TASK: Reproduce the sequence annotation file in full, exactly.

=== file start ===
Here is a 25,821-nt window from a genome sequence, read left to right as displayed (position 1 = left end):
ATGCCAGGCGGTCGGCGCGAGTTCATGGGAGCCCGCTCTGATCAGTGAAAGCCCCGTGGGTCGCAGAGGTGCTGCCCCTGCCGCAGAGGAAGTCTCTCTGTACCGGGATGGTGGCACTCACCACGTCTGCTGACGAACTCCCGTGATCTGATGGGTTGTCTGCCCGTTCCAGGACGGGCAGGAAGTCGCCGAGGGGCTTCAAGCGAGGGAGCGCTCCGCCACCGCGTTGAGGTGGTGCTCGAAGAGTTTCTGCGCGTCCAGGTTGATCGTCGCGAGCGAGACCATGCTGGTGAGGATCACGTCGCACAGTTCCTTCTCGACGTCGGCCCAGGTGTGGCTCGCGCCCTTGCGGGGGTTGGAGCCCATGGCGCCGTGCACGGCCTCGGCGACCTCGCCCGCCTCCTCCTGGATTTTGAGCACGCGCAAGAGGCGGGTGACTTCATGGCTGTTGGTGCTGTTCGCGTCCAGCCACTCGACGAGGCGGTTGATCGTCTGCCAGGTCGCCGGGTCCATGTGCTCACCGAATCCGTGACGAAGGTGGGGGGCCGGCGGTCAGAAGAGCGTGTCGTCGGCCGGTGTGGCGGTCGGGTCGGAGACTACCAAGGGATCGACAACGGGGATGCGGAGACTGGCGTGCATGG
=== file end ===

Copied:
Here is a 25,821-nt window from a genome sequence, read left to right as displayed (position 1 = left end):
ATGCCAGGCGGTCGGCGCGAGTTCATGGGAGCCCGCTCTGATCAGTGAAAGCCCCGTGGGTCGCAGAGGTGCTGCCCCTGCCGCAGAGGAAGTCTCTCTGTACCGGGATGGTGGCACTCACCACGTCTGCTGACGAACTCCCGTGATCTGATGGGTTGTCTGCCCGTTCCAGGACGGGCAGGAAGTCGCCGAGGGGCTTCAAGCGAGGGAGCGCTCCGCCACCGCGTTGAGGTGGTGCTCGAAGAGTTTCTGCGCGTCCAGGTTGATCGTCGCGAGCGAGACCATGCTGGTGAGGATCACGTCGCACAGTTCCTTCTCGACGTCGGCCCAGGTGTGGCTCGCGCCCTTGCGGGGGTTGGAGCCCATGGCGCCGTGCACGGCCTCGGCGACCTCGCCCGCCTCCTCCTGGATTTTGAGCACGCGCAAGAGGCGGGTGACTTCATGGCTGTTGGTGCTGTTCGCGTCCAGCCACTCGACGAGGCGGTTGATCGTCTGCCAGGTCGCCGGGTCCATGTGCTCACCGAATCCGTGACGAAGGTGGGGGGCCGGCGGTCAGAAGAGCGTGTCGTCGGCCGGTGTGGCGGTCGGGTCGGAGACTACCAAGGGATCGACAACGGGGATGCGGAGACTGGCGTGCATGG